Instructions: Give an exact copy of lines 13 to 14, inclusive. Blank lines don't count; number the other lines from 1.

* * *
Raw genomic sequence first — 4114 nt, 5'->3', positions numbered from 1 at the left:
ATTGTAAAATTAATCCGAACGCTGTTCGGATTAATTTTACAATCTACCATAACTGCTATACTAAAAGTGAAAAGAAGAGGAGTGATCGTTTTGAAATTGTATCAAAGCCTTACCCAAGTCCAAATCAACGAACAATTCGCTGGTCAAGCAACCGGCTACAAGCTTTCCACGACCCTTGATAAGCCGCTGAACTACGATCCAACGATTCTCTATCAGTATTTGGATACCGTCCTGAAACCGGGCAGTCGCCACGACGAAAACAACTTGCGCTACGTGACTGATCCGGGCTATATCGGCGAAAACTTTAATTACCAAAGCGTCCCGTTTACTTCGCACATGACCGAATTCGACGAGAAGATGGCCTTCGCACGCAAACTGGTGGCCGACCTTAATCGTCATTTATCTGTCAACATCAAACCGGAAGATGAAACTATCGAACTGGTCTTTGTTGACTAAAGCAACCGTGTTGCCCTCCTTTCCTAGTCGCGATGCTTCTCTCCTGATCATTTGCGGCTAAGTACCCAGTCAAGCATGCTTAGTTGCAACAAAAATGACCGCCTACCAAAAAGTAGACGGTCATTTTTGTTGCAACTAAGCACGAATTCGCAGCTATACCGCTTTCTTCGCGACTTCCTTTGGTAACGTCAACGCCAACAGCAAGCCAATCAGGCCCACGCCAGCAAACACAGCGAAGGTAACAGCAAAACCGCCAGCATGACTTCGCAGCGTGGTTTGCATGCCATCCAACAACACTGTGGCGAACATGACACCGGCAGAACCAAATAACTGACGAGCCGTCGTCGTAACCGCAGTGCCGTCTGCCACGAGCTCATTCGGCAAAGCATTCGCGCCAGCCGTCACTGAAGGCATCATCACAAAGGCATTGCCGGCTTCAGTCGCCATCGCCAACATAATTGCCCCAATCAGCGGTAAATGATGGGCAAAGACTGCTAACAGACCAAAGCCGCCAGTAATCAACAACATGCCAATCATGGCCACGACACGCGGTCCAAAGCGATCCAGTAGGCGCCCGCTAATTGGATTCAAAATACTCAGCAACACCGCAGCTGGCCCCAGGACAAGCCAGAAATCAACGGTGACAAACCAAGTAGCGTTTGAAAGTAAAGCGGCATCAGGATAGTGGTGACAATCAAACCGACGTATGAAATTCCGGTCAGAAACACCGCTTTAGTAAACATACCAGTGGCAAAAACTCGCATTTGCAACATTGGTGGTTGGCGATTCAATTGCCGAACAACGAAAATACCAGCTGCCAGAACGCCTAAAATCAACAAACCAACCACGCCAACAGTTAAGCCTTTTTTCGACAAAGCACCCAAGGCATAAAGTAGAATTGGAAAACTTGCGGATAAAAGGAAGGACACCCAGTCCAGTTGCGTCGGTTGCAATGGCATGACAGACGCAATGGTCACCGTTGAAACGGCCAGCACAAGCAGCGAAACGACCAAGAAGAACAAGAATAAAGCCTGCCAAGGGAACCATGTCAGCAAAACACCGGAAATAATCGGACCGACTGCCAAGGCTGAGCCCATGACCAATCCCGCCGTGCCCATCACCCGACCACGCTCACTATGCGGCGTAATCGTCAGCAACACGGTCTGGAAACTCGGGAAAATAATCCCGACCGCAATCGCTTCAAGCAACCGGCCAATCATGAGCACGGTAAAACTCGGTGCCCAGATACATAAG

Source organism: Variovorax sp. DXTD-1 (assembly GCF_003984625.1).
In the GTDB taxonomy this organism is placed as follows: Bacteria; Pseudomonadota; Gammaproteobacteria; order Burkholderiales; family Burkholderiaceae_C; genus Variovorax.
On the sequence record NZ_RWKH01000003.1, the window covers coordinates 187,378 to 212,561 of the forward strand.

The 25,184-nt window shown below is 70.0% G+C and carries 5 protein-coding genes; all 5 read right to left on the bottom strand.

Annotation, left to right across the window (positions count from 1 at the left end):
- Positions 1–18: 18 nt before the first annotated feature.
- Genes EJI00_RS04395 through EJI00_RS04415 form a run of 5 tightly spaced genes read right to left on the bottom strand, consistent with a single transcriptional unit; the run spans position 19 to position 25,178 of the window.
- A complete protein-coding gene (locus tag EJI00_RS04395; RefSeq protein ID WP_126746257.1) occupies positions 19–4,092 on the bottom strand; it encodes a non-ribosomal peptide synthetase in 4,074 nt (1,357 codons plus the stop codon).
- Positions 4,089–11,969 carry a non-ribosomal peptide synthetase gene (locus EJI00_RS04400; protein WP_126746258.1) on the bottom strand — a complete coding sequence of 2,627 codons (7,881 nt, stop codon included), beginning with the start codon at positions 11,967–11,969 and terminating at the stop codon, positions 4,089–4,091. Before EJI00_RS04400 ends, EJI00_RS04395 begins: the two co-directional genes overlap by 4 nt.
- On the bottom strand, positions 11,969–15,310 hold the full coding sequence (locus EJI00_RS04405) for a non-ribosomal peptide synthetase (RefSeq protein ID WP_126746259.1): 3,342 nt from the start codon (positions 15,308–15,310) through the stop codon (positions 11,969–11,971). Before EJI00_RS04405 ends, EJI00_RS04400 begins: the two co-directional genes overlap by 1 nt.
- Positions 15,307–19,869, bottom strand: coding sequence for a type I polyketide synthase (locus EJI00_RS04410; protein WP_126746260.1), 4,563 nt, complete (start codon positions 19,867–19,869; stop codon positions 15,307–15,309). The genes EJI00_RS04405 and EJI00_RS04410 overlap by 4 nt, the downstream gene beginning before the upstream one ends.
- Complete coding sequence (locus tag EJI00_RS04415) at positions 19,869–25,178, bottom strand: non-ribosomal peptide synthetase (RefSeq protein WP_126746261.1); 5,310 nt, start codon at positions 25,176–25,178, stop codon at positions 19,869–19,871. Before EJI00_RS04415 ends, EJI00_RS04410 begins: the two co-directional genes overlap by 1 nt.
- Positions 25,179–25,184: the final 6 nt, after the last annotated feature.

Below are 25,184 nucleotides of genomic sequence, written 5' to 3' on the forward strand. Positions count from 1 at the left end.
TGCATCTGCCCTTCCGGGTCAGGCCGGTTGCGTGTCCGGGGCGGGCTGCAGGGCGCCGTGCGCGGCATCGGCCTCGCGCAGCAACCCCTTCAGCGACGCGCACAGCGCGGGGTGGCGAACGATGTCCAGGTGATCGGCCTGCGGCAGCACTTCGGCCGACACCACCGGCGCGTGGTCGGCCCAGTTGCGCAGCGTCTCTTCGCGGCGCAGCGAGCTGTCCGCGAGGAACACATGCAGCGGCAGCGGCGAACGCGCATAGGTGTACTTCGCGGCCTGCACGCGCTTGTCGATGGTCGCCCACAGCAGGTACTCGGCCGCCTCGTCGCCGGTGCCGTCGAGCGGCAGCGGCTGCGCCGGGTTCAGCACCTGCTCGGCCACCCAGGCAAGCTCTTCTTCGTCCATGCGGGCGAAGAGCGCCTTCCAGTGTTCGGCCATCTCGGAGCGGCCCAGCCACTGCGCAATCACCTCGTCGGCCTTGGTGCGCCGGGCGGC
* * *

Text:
- Positions 15,307–19,869, bottom strand: coding sequence for a type I polyketide synthase (locus EJI00_RS04410; protein WP_126746260.1), 4,563 nt, complete (start codon positions 19,867–19,869; stop codon positions 15,307–15,309). The genes EJI00_RS04405 and EJI00_RS04410 overlap by 4 nt, the downstream gene beginning before the upstream one ends.
- Complete coding sequence (locus tag EJI00_RS04415) at positions 19,869–25,178, bottom strand: non-ribosomal peptide synthetase (RefSeq protein WP_126746261.1); 5,310 nt, start codon at positions 25,176–25,178, stop codon at positions 19,869–19,871. Before EJI00_RS04415 ends, EJI00_RS04410 begins: the two co-directional genes overlap by 1 nt.